The Witness Trees

As the stillness of winter settles around us, I had the opportunity to take a walk with friends in the Creston Community Forest.  Some of the community forest lies within a 5-10min walk on Goat mountain to the NE of where we live.  We were harvesting boughs to make wreaths.

Forest on the northern tip of Vancouver Island

Walking in forests usually sets me at ease, allows the shifting thoughts in my mind settle in peaceful reflection.  The hiking club usually goes somewhere on Sundays, and I relish the time spent walking the forested mountains.

In the Ideas podcast, called 'The Witness Trees', I listened to the health benefits of spending time in a forest. Walking in forests can improve the flow of blood to the brain, similar to what you find if you were meditating.  It has also been found to increase some of your immune fighting cells.  Walking in the forest, or 'Shinrin-yoku, forest bathing' is used a medical treatment for various ailments and stress management in Japan.

Even programmers like forest bathing on the North Coast Trail, BC

The Witness Trees episode also explores our relationships to forests, both past, present and future.  It explores community forests, biodiversity, current logging practices, stewardship of land.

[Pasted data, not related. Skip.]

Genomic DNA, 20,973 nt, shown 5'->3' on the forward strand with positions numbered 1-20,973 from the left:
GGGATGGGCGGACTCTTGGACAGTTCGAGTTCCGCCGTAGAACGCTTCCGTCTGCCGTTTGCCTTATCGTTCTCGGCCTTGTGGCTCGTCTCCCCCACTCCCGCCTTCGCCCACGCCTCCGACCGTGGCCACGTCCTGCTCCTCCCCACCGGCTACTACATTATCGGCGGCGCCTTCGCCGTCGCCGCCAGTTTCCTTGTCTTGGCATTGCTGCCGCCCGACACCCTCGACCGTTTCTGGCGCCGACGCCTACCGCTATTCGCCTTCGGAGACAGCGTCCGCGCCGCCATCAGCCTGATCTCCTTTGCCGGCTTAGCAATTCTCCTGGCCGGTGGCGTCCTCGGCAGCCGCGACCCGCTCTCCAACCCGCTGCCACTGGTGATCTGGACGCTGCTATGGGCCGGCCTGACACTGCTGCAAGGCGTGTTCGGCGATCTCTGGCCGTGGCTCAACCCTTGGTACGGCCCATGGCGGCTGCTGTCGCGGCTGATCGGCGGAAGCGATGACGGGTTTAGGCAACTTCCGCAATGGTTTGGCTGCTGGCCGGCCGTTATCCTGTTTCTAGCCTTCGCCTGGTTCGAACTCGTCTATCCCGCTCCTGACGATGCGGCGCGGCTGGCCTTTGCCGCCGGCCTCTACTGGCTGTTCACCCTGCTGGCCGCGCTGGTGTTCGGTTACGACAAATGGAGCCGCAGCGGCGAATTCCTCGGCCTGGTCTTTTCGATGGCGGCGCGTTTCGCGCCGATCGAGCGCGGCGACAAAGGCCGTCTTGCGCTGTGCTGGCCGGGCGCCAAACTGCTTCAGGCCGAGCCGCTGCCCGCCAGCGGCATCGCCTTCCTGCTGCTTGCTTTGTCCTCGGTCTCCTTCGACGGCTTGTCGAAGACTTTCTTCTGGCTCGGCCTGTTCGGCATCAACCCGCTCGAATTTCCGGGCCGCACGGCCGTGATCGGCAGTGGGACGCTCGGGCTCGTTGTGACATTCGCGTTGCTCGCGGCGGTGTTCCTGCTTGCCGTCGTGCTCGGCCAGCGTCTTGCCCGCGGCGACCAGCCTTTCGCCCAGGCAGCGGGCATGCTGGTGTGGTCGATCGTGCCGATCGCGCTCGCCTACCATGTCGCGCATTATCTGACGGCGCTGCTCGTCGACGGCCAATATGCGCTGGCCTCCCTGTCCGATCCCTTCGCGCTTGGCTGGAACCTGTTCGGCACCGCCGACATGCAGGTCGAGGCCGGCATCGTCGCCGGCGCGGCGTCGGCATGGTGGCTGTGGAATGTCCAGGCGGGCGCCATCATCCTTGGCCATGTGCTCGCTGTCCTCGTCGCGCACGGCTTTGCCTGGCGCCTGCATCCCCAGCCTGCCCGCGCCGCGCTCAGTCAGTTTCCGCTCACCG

Douglas Fir, Pseudotsuga menziesii

At about minute thirteen, I listened to Diana Bereseford-Kroeger read this excerpt out of her book, the Global Forest:

"In the forest, there is a rule of thumb that amplifies diversity.  Each specie of tree is responsible for about forty species of insects.  These insects are associated with the life style of that particular tree species.  A diverse forest therefore spells biodiversity- explodes and amplifies diversity in every range possible from the visible to the invisible.  It sets a pattern for predation and prey.  It lays the foundations of health."

Forests are so many things to so many people.  Explore what they mean to you.


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